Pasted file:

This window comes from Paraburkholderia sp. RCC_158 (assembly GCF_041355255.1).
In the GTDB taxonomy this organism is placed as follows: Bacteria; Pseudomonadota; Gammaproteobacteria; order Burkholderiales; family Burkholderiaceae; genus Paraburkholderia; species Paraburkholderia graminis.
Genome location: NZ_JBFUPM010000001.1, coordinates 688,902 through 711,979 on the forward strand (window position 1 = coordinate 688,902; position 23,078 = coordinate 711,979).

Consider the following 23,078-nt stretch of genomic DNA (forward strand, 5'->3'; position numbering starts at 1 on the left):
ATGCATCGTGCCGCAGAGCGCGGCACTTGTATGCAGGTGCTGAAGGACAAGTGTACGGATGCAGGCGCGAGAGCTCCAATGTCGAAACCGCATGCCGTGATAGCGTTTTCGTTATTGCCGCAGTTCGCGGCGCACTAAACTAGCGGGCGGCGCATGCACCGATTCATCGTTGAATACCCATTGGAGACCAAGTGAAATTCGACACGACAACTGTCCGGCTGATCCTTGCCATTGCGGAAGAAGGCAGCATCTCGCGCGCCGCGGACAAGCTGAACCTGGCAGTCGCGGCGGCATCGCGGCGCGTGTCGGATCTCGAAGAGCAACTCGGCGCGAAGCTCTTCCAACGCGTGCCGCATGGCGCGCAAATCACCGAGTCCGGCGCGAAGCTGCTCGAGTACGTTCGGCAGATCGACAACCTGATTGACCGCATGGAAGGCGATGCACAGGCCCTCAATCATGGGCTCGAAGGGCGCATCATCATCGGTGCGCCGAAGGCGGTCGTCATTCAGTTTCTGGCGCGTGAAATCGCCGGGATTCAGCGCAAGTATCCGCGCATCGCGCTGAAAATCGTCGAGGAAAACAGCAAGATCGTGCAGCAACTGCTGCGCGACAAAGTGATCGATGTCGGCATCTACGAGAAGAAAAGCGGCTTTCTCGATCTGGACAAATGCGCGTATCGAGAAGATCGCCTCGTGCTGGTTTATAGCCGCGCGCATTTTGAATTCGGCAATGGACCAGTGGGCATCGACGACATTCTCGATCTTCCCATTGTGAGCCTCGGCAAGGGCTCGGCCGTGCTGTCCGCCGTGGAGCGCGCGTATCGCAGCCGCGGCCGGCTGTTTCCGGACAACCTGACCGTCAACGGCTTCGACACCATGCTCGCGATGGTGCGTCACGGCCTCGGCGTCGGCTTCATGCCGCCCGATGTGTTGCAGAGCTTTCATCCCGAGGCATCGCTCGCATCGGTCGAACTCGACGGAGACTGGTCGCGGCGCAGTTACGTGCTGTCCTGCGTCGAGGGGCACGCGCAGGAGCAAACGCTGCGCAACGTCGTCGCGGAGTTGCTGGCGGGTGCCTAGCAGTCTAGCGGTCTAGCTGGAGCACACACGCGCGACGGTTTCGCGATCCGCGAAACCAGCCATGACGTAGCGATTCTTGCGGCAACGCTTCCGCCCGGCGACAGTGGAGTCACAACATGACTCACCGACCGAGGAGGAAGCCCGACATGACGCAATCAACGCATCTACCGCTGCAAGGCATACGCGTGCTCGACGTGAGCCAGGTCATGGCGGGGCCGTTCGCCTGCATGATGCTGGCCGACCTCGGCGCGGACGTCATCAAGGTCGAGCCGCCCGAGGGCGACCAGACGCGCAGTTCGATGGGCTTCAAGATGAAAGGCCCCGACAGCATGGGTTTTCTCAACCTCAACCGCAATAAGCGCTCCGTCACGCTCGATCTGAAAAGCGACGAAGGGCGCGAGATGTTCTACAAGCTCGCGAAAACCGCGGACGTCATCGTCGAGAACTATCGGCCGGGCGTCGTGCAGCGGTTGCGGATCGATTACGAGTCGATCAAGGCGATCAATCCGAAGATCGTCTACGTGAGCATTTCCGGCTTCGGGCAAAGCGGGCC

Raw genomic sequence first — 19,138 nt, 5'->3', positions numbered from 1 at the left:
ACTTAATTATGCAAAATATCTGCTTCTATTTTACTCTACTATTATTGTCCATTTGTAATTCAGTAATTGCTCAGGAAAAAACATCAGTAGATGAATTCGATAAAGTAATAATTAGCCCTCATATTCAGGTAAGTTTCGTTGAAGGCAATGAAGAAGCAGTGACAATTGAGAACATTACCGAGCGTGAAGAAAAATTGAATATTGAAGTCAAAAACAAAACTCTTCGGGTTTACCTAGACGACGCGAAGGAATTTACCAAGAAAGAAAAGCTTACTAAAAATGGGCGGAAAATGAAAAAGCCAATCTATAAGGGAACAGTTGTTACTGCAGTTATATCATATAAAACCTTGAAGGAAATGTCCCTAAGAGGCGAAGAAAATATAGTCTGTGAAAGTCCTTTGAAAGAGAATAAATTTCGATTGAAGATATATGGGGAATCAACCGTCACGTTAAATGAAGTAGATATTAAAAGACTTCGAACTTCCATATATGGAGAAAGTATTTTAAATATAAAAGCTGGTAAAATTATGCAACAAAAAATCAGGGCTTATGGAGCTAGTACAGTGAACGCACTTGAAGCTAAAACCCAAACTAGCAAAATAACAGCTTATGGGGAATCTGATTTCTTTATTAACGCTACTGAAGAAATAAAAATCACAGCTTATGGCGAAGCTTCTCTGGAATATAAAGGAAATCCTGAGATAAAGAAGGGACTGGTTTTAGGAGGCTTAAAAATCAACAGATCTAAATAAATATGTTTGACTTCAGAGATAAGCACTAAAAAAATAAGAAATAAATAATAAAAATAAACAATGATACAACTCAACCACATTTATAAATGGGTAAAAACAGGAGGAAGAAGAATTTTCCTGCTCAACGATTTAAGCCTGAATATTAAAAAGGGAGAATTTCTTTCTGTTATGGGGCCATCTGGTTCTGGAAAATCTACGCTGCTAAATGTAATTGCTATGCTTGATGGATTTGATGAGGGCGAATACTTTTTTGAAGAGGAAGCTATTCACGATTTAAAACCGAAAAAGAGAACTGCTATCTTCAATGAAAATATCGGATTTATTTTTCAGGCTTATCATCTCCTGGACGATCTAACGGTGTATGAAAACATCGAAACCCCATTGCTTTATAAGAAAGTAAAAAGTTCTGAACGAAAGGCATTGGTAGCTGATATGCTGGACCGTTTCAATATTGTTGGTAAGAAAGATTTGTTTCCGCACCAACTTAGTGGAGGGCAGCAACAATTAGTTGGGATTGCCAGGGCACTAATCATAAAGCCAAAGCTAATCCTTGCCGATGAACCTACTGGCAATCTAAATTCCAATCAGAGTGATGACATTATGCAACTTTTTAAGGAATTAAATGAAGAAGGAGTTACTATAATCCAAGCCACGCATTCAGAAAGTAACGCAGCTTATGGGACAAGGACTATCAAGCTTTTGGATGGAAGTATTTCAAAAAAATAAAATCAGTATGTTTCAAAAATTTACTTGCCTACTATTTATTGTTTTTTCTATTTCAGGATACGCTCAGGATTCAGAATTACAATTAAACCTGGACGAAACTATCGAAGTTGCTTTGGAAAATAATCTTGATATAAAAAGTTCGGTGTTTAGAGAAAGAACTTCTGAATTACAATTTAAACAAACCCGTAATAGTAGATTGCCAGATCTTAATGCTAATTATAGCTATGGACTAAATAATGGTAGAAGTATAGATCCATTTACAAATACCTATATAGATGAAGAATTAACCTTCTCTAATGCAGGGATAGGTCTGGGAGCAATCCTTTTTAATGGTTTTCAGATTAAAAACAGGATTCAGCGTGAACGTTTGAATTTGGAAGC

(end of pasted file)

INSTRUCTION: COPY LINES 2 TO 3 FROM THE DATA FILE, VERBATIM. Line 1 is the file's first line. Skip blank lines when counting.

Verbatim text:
In the GTDB taxonomy this organism is placed as follows: Bacteria; Pseudomonadota; Gammaproteobacteria; order Burkholderiales; family Burkholderiaceae; genus Paraburkholderia; species Paraburkholderia graminis.
Genome location: NZ_JBFUPM010000001.1, coordinates 688,902 through 711,979 on the forward strand (window position 1 = coordinate 688,902; position 23,078 = coordinate 711,979).